Fri, 22 Apr 2005


the exhaustion of self

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So I just finished reading "The Mask" by Stanislaw Lem, which is in his collection entitled Mortal Engines and I was thoroughly haunted by it. (SPOILERS to follow) The story is about a robot built to assasinate an enemy to the crown. The robot is ensconced in the body of a woman, whose purpose is for the enemy to fall in love with. Prior to consummation of this passion, the robot frees itself from the fleshly disguise and, despite a rebellious disposition, is forced to run along with its programming to kill his target.

I will leave it at that.

While it does get into the interesting maze of Godelian incomplete thoughts regarding free will and how do we determine whether or not we really live in the Matrix, for example, what I found entrancing was the initial sequence where the robot, finding itself a woman, is conflicted by the false, implanted memories and her desire to determine the truth about her existence. The way that she believes herself a stranger in her own skin, most peculiarly like how some patients with neurological deficits can feel (as described in some chapters by Oliver Sacks in The Man Who Mistook His Wife for a Hat.

The way that, at times, especially when I was growing up, I felt like a stranger in my own skin, ill-at-ease to be myself.

The way that I am uncertain whether I am merely playing my role in the Great Game, or whether I have any say in which direction I go.

And then in the end, it doesn't matter. We are all programmed to some extent, but to grow up means being able to overcome the limitations of programming.

Or, I suppose, something trite like that.

But what drove me into this soliloquy are these tortured reflections of a medical student unsure whether or not a particular path is the right path. And the sad fact of the matter is that I think that you will not know until you get there—at which point it is kind of late.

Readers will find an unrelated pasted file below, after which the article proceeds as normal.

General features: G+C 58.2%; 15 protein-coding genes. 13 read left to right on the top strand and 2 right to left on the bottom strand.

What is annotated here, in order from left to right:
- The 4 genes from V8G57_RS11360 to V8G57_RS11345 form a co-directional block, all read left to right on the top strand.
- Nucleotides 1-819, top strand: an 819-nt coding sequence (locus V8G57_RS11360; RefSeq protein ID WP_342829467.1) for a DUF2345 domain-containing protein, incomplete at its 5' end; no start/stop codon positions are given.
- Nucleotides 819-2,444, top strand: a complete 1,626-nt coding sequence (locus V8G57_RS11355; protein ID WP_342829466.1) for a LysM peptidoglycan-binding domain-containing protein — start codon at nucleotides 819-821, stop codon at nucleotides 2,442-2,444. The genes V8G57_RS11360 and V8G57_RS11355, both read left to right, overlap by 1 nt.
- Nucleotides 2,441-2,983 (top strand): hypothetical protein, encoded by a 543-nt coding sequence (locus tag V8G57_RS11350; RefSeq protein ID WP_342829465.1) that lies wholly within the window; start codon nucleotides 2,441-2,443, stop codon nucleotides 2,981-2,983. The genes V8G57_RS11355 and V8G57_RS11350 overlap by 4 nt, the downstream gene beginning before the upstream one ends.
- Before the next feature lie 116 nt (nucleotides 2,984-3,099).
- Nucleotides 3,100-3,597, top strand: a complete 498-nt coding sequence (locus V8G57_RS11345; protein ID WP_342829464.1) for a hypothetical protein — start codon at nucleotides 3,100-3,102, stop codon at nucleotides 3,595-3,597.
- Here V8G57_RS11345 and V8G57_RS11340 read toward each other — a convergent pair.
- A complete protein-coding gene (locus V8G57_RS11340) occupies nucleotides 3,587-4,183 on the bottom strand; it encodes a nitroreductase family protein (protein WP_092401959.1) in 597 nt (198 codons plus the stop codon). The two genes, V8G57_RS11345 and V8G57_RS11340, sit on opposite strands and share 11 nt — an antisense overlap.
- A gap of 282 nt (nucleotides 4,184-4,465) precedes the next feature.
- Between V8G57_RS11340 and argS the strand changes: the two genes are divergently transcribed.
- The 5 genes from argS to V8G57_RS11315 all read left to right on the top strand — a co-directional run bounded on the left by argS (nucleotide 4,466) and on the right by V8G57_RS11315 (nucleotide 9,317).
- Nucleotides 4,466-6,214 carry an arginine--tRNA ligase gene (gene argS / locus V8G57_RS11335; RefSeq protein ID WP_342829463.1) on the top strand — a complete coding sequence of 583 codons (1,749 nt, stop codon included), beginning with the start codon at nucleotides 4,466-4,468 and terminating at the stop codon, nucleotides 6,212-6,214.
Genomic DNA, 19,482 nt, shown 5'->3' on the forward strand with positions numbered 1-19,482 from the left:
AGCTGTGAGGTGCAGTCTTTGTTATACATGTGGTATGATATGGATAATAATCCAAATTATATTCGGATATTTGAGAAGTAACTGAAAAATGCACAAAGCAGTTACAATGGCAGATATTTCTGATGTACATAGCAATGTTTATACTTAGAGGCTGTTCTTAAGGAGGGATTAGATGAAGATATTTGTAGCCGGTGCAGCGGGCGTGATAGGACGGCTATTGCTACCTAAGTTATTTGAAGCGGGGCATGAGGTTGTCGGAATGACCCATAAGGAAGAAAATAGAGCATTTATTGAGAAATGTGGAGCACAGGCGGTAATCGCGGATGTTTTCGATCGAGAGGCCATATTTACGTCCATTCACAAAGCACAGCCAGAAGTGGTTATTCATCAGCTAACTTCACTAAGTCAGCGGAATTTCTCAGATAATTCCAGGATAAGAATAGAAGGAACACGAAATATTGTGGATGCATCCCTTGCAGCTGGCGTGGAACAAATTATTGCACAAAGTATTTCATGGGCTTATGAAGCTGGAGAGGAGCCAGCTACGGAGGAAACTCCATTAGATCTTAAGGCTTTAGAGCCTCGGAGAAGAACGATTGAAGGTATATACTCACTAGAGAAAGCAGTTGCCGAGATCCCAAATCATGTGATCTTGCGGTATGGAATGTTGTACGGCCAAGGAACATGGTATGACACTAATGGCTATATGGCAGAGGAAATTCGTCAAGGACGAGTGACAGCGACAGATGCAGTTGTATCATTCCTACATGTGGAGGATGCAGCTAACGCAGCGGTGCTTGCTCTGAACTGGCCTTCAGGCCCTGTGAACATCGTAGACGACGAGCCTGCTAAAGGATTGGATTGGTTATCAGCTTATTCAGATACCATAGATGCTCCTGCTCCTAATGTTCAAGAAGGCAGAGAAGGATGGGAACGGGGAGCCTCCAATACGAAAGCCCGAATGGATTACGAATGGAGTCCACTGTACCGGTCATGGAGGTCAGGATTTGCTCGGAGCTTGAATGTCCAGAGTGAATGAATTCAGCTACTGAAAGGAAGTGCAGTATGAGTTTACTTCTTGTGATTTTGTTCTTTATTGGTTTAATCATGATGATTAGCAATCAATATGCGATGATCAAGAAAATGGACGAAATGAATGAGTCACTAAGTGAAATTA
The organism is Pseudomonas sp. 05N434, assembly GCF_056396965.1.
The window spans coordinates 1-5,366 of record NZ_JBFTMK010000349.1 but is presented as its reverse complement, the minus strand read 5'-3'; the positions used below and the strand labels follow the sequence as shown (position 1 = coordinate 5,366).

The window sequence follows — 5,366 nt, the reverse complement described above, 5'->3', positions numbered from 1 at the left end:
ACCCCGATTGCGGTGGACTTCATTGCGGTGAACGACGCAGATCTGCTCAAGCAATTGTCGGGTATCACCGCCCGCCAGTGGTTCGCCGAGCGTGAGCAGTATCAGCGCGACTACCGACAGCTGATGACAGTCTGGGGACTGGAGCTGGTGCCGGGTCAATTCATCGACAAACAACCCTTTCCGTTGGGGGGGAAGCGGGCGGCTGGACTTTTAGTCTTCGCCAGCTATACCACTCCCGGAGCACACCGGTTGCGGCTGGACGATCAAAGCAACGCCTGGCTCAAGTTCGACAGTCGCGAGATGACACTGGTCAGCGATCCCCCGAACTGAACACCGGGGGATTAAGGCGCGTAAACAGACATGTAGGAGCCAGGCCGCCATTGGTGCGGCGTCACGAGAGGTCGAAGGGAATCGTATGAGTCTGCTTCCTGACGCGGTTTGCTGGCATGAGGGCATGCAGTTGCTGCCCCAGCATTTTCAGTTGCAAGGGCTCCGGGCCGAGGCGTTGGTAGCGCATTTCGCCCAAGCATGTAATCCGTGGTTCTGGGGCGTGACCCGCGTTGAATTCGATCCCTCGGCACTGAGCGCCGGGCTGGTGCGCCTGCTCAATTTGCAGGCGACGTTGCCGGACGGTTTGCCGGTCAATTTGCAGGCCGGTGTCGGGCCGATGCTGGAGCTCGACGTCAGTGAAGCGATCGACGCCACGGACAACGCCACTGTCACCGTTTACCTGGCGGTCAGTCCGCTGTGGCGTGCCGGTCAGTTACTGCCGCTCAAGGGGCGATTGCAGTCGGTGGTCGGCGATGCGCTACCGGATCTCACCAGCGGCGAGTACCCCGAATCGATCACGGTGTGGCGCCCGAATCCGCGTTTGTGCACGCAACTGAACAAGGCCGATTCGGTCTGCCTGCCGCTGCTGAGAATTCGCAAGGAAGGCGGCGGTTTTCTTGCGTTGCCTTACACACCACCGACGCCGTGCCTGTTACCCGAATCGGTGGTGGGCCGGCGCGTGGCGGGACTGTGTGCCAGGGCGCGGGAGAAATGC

I suppose my decisions were easier. If anything, I was born into this role. In some ways, this is my heritage. I knew nothing else. I don't think it was until I was 16 when I realized that it was possible to have a career entirely outside of health care. Oh, sure, before I crossed that final threshold, I had my doubts. One question was: if I don't do this, will I wonder for the rest of life until my dying days? The other question was: what if I'm not good enough?

And through various mundane trials and tribulations that millions before me have experienced, here I am, carrying the (now much lighter) yoke of 80 hours/week (give or take), and basically trying not to kill anyone.

While I do sorely miss having more time to myself, more time to think, to ruminate, to reflect, I realize that, due to the nature of our society, I have to find some way to pay the bills whether I want to or not. And if I'm going to be working, I'd much rather be a physician than some sad sack pushing around papers behind a desk, knuckling under the stifling confines of corporate culture.

I suppose, in life, as in medicine, sometimes you have to choose between what sucks, and what sucks even more. You might call it settling, but there is something to be said about succeeding at mediocrity. It is much better than failing at excellence.

In other words, this is called solipsistic self-rationalization and sophistry. (I love alliteration.)

Hell, I like my job anyway, even when it is a serious pain in the ass.

21:47:55 22 Apr 2005 > /soul > permalink > 0 comments


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